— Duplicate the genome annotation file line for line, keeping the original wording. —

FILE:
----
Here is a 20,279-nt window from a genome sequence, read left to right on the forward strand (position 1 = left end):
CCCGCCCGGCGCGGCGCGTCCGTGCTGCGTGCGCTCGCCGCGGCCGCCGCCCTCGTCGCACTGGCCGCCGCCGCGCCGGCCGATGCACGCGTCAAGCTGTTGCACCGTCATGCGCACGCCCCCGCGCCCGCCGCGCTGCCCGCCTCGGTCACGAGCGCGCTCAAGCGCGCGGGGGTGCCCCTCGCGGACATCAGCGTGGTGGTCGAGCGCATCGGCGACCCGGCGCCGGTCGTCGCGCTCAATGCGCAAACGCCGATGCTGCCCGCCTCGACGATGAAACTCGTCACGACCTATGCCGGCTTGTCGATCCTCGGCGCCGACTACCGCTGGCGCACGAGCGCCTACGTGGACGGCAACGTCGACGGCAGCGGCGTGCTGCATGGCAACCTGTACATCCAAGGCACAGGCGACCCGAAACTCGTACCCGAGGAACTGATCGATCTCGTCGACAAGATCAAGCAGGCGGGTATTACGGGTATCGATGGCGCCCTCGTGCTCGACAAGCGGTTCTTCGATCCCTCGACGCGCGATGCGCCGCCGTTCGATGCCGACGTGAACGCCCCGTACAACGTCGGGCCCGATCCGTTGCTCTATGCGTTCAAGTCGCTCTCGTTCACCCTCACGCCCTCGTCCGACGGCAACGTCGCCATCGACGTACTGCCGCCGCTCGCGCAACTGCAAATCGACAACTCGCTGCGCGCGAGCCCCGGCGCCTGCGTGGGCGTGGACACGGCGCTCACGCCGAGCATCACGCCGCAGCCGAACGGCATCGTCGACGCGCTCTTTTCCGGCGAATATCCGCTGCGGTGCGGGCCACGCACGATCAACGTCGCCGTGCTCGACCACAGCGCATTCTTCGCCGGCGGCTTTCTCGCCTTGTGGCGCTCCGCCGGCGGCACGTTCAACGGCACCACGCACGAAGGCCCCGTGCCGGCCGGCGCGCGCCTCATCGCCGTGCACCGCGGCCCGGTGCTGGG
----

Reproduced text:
Here is a 20,279-nt window from a genome sequence, read left to right on the forward strand (position 1 = left end):
CCCGCCCGGCGCGGCGCGTCCGTGCTGCGTGCGCTCGCCGCGGCCGCCGCCCTCGTCGCACTGGCCGCCGCCGCGCCGGCCGATGCACGCGTCAAGCTGTTGCACCGTCATGCGCACGCCCCCGCGCCCGCCGCGCTGCCCGCCTCGGTCACGAGCGCGCTCAAGCGCGCGGGGGTGCCCCTCGCGGACATCAGCGTGGTGGTCGAGCGCATCGGCGACCCGGCGCCGGTCGTCGCGCTCAATGCGCAAACGCCGATGCTGCCCGCCTCGACGATGAAACTCGTCACGACCTATGCCGGCTTGTCGATCCTCGGCGCCGACTACCGCTGGCGCACGAGCGCCTACGTGGACGGCAACGTCGACGGCAGCGGCGTGCTGCATGGCAACCTGTACATCCAAGGCACAGGCGACCCGAAACTCGTACCCGAGGAACTGATCGATCTCGTCGACAAGATCAAGCAGGCGGGTATTACGGGTATCGATGGCGCCCTCGTGCTCGACAAGCGGTTCTTCGATCCCTCGACGCGCGATGCGCCGCCGTTCGATGCCGACGTGAACGCCCCGTACAACGTCGGGCCCGATCCGTTGCTCTATGCGTTCAAGTCGCTCTCGTTCACCCTCACGCCCTCGTCCGACGGCAACGTCGCCATCGACGTACTGCCGCCGCTCGCGCAACTGCAAATCGACAACTCGCTGCGCGCGAGCCCCGGCGCCTGCGTGGGCGTGGACACGGCGCTCACGCCGAGCATCACGCCGCAGCCGAACGGCATCGTCGACGCGCTCTTTTCCGGCGAATATCCGCTGCGGTGCGGGCCACGCACGATCAACGTCGCCGTGCTCGACCACAGCGCATTCTTCGCCGGCGGCTTTCTCGCCTTGTGGCGCTCCGCCGGCGGCACGTTCAACGGCACCACGCACGAAGGCCCCGTGCCGGCCGGCGCGCGCCTCATCGCCGTGCACCGCGGCCCGGTGCTGGG